My mom is old fashioned about some things and really likes “old home remedies.” Especially for baby care. That’s fine. It obviously worked–I made it to thirty. But it’s not my cup of tea. When they boys were born she would tell me “Don’t do it that way. The doctor doesn’t know what she’s talking about. Do it like this.” Who’s to say which one of us was right or wrong, but I really wanted to do what the doctors and nurses suggested.

I drove an hour one way to make sure my babies had the best medical care available, and I paid those doctors a lot of money to help me keep those babies alive and healthy. I did what they said.

Side note: It is definitely okay to seek a second opinion when you feel it is necessary. Refer to number 4. If your gut is suggesting something isn’t quite right with a doctor’s diagnosis or prognosis, advocate for yourself and do what it takes to find the right answer.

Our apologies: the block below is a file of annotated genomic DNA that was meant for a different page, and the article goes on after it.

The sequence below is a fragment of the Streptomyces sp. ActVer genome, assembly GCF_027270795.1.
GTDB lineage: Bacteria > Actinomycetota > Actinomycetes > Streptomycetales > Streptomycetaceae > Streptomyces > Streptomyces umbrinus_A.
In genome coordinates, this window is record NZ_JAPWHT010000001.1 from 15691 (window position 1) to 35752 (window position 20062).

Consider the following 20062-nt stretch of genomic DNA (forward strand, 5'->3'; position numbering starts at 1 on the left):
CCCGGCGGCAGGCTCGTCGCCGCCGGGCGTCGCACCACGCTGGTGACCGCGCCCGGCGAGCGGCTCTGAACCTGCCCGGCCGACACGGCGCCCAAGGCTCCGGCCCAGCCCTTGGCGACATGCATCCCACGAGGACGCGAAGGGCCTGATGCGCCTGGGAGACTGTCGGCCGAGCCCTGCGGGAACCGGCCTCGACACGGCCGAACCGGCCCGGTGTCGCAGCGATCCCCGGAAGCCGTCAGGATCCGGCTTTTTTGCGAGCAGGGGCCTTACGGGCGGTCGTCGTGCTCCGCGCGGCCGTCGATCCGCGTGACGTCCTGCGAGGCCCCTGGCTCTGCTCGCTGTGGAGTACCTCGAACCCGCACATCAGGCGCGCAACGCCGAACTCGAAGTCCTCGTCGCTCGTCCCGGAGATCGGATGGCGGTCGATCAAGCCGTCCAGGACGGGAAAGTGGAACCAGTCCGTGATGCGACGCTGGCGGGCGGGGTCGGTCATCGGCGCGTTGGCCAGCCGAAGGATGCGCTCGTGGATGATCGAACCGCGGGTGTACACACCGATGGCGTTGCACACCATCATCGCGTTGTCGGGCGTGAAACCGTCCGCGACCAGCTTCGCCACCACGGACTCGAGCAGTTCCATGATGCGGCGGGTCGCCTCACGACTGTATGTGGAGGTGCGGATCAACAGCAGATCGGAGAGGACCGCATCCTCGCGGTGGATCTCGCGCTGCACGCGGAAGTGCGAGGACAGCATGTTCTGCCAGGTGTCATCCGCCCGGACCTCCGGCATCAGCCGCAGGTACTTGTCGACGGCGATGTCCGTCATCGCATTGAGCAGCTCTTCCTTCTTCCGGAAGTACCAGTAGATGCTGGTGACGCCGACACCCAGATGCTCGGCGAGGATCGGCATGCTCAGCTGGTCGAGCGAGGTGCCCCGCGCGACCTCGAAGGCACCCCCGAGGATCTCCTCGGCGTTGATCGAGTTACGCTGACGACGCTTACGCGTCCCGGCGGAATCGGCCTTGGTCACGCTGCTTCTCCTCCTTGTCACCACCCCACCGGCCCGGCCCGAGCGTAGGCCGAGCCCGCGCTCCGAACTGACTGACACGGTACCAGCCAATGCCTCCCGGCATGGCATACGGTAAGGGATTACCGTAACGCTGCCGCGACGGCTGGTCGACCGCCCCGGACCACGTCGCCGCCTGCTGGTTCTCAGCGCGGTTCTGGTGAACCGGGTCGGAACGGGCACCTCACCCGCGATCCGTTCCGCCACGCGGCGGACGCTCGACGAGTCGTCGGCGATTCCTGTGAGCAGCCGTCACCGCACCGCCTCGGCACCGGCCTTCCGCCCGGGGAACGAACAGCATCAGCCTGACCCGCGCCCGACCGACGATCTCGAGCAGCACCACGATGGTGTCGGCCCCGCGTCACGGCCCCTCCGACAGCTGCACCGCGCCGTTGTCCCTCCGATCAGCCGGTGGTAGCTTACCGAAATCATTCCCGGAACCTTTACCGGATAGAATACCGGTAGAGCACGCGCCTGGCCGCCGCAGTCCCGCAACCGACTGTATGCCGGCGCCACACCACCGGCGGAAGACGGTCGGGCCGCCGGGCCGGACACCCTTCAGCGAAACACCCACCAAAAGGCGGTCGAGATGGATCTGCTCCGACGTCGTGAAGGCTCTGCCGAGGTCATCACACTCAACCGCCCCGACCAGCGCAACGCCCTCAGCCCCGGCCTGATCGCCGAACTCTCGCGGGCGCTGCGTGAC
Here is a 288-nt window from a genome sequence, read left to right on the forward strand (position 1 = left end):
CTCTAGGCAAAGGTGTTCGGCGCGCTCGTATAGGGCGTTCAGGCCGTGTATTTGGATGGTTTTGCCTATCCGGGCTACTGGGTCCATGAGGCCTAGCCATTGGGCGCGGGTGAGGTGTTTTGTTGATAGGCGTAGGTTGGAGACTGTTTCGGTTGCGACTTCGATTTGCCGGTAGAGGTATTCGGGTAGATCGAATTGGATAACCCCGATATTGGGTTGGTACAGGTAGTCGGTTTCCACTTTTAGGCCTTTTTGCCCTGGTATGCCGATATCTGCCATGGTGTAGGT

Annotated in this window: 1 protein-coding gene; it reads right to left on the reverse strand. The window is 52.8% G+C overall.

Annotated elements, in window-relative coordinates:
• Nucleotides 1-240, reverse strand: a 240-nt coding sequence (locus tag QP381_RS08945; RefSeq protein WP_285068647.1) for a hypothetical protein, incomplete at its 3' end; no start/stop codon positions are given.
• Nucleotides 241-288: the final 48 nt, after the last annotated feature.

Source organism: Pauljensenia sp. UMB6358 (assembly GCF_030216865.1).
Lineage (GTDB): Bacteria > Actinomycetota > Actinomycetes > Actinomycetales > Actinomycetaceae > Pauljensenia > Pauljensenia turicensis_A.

7) Who you are on the mat is who you are everywhere.

When I was a teacher, I coached the academic team. As a coach, I was all about having fun. Research shows that kids learn faster through play than through any other method, so we took time to play and laugh. But we also took time to practice seriously. “This round, we are practicing like we are in the final match at state” I would say. You can’t coast in practice and expect to excel when it matters.

The same applies to all parts of life. You can’t slack off and then all of a sudden produce a stellar result.

In the words of Aristotle, “We are what we repeatedly do. Excellence, then, is not an act, but a habit.” You have to make excellence a habit and not an aspiration.

8) Friends come and go

Not every friend is meant to be around forever. As you mature and change, so will your friendships. That’s okay. Love your friends while you have them and cherish the memories as you move on.

9) Don’t take yourself too seriously

If you can’t laugh at yourself, you’re going to live a miserable life. Life wasn’t meant to be so serious.